West Virginia Code
(a) The Legislature hereby finds that until 1984, West Virginia had one of the highest rates of postneonatal mortality in the United States, which is defined as infants dying between one month and one year of age. In the early 1980s, studies in West Virginia showed that infants at greatest risk of dying during the first year after birth had poor attendance at regular physician visits and often received minimal health care. The system for assessing infants at risk for postneonatal mortality, debilitating conditions and developmental delays was erratic and many West Virginia physicians were poorly trained about risk assessment. Uniform guidelines for at-risk infants to enter care did not exist.
(b) In 1985, the birth scoring system, a cooperative effort between the division of health and the West Virginia University department of pediatrics was initiated. The goals of the scoring system were: (1) To identify newborns at greatest risk for death between one month and one year of age; and (2) to link high risk infants with physicians for close follow-up during the first year of life.
(c) Since its inception, the birth scoring system has been expanded to identify and link infants at risk for debilitating conditions and developmental delays with necessary and available services. The program has been greatly successful in identifying at-risk newborns and in obtaining appropriate medical care for those infants.
(d) With the success of the birth scoring system at reducing postneonatal mortality rates in the state, it is the intention of the Legislature to establish the birth score system as a universal, preventive program to be enacted at the delivery of each newborn in the state. The purpose of this article is to ensure that all of the state's birthing hospitals and facilities adopt and implement this prevention program.
(a) The division of health within the Department of Health and Human Resources is hereby authorized to establish and implement a birth score program designed to combat postneonatal mortality and to detect debilitating conditions and possible developmental delays in newborn infants in the state.
(b) The purpose and goals of the birth score program are to reduce the incidence of postneonatal mortality and disease by:
(1) Identifying newborns at greatest risk for death between one month and one year of age; and
(2) Linking these infants with physicians for close follow-up during the first year of life.
(c) The birth score of a newborn infant shall be determined pursuant to the program established by the division of health by trained hospital or birthing facility personnel immediately after the infant is delivered.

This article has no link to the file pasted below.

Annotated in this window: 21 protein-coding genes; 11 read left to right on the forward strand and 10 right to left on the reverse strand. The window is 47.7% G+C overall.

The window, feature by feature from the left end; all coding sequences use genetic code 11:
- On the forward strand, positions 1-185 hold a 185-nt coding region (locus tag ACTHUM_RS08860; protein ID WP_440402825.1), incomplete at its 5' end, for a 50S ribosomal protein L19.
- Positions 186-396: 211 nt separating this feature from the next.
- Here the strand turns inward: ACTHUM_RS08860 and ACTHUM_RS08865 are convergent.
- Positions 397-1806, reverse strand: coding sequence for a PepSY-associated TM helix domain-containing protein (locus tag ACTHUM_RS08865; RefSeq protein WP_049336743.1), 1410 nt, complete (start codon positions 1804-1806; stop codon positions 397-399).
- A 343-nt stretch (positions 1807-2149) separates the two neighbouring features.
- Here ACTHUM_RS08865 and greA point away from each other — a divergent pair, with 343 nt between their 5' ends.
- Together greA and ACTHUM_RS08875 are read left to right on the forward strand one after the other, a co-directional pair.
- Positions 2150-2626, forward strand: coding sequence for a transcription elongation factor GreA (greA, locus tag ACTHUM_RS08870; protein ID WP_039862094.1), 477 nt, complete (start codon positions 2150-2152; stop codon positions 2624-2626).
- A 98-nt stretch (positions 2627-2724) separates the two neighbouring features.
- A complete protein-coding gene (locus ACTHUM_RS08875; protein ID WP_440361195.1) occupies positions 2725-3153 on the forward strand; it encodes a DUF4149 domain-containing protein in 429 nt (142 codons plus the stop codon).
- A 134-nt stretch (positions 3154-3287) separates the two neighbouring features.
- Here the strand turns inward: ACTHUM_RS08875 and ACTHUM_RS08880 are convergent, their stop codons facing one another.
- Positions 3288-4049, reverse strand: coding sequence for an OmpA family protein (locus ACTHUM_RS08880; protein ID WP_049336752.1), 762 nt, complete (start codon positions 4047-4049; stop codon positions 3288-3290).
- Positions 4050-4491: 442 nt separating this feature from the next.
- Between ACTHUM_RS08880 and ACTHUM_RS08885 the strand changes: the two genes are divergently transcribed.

(a) Any hospital or birthing facility in which an infant is born, any physician attending the infant, or any other person attending the infant if not under the care of a physician, shall require and ensure that a birth score is determined for the newborn infant in order to assess the level of risk for postneonatal mortality, debilitating conditions and developmental delays: Provided, That no birth score shall be determined or birth score program implemented if the parent or guardian objects to the birth score program on the grounds that it conflicts with their religious tenets and practices. Any infant delivered at a nonlicensed facility, including, but not limited to, home births, shall have a birth score determined by the child's primary physician within ten days of birth, subject to the exception set forth in this subsection.
(b) When any infant receives a high risk birth score, as determined by the program established by this article, the parents shall be informed of the birth score and its implications, and then linked with a local primary care physician for a recommended six visits in the first six months of the infant's life.
(c) The division of health, in cooperation with other state departments and agencies, may provide necessary medical and other referrals for services related to infants determined to be at high risk for postneonatal mortality and other debilitating conditions and developmental delays.
On or before June 30, 1998, the division of health shall propose rules for legislative approval in accordance with the provisions of article three, chapter twenty-nine-a of this code as may be needed to establish the program, ensure compliance and assess penalties as needed to implement the provisions of this article.